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A sample United States Merchant Marine license issued by the United States Coast Guard in 2006
Mariners ( Captain, first officer and second officer ) at the controls of the Kristina Regina

A licensed mariner is a sailor who holds a license from a maritime authority to hold senior officer-level positions aboard ships, boats, and similar vessels. Qualification standards for licensed mariners are universally set by the STCW Convention adopted and promulgated by the International Maritime Organization (IMO), while the licenses of individual sailors are issued by the delegated maritime authorities of the member states of the IMO; these may vary in the details of the implementation, including the government agency responsible for licensing and the local names of the grades and qualifications in each particular country.

Mariners that do not have a license are referred to as unlicensed mariners or ratings.

Contents

Licensing by countryEdit

In the United States, the United States Coast Guard grants licenses to members of the United States Merchant Marine in five categories: deck officers,[1] engineers,[2] staff officers,[3] radio officers,[4] and pilots.[1] The United States Coast Guard has replaced paper licenses with the Merchant Mariners Credential which is a combination of the former Merchant Marine Officers license and Merchant Mariners Document in a small book that looks similar to a passport. Several States within the United States issue a state mariners license for use upon non-federal inland waters. Most of these states honor USCG Merchant Marine licenses as an alternative to state licensing. State licensing programs closely follow the federal guidelines for issuance of these licenses, including the requirements concerning professional maritime training and experience.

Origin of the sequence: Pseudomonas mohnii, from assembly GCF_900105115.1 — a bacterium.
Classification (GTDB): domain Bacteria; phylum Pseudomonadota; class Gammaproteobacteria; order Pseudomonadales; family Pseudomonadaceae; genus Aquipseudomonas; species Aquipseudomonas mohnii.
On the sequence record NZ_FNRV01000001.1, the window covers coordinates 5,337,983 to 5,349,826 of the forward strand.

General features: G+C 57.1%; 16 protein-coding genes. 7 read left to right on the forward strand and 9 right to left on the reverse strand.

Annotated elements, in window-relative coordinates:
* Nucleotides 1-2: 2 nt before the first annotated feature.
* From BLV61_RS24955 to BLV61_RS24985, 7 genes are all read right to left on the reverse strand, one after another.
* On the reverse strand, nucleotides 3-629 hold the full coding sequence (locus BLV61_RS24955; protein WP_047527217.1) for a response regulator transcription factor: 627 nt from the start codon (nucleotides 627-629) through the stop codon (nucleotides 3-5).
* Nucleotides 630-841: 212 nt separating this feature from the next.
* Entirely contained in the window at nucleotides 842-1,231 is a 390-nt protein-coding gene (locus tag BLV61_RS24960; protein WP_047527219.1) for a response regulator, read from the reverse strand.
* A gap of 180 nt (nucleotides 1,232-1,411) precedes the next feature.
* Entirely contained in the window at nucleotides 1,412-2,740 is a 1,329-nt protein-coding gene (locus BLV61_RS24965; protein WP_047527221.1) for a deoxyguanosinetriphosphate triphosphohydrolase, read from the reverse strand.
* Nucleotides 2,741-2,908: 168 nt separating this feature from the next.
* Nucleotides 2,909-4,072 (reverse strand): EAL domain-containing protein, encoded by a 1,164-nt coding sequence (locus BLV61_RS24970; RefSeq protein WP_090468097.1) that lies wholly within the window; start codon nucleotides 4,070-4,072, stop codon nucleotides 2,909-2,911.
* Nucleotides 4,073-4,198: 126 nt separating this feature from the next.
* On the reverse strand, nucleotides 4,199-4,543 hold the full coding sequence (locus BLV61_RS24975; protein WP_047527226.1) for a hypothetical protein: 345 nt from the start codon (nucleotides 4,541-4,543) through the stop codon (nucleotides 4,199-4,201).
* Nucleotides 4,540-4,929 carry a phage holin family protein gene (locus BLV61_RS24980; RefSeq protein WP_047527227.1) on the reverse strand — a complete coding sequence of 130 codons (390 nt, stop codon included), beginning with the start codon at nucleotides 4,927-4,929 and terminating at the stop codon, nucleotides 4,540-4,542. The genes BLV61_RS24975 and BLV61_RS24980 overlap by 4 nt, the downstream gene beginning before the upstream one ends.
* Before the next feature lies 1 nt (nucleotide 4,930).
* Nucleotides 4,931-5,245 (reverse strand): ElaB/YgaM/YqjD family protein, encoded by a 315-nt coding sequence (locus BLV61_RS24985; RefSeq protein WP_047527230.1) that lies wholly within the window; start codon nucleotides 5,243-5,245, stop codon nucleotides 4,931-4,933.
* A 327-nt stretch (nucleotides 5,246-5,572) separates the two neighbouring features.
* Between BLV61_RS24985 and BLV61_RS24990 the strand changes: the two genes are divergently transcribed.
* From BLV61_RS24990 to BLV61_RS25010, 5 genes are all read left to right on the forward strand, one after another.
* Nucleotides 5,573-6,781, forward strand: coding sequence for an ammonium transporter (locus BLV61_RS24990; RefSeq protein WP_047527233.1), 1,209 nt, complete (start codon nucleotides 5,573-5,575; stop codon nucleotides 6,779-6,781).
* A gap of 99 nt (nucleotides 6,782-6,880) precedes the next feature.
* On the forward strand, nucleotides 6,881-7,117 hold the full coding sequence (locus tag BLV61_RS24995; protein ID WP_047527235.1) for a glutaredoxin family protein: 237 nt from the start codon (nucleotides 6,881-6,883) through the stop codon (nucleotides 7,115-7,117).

In the United Kingdom, the Maritime and Coastguard Agency issue licenses, known as Certificates of Competency, in a similar fashion under the amended STCW convention.

TypesEdit

Deck officersEdit

There are a wide variety of licenses for deck officers, with restrictions of geography and tonnage. Licenses without such restrictions are called unlimited as in Third Mate or Officer of the Watch, Unlimited. The grades of unlimited licenses are:

Mariner licenses range from large to small vessels. Smaller charter boat operators may have a charter boat license or a certificate under the Large Yacht Code.

EngineersEdit

Licenses are issued in the grades of:

Staff officersEdit

Staff officers are issued a Certificate of Registry in the following grades:

Radio officersEdit

  • Radio officer

PilotsEdit

Pilot licenses vary with tonnage and geography. Types of pilot's licenses are:

  • General routes (routes not restricted to rivers, canals and small lakes)
  • River routes
  • Canal and small lakes routes

ReferencesEdit

  1. ^ a b "Title 46, Part 10, Subpart D, Section 10.403". U.S. Code of Federal Regulations. Archived from the original on October 4, 2006. Retrieved March 16, 2007.
  2. ^ "Title 46, Part 10, Subpart E, Section 10.501". U.S. Code of Federal Regulations. Archived from the original on October 4, 2006. Retrieved March 16, 2007.
  3. ^ "Title 46, Part 10, Subpart H, Section 10.801". U.S. Code of Federal Regulations. Archived from the original on October 4, 2006. Retrieved March 16, 2007.
  4. ^ "Title 46, Part 10, Subpart F, Section 10.601". U.S. Code of Federal Regulations. Archived from the original on October 4, 2006. Retrieved March 16, 2007.

See alsoEdit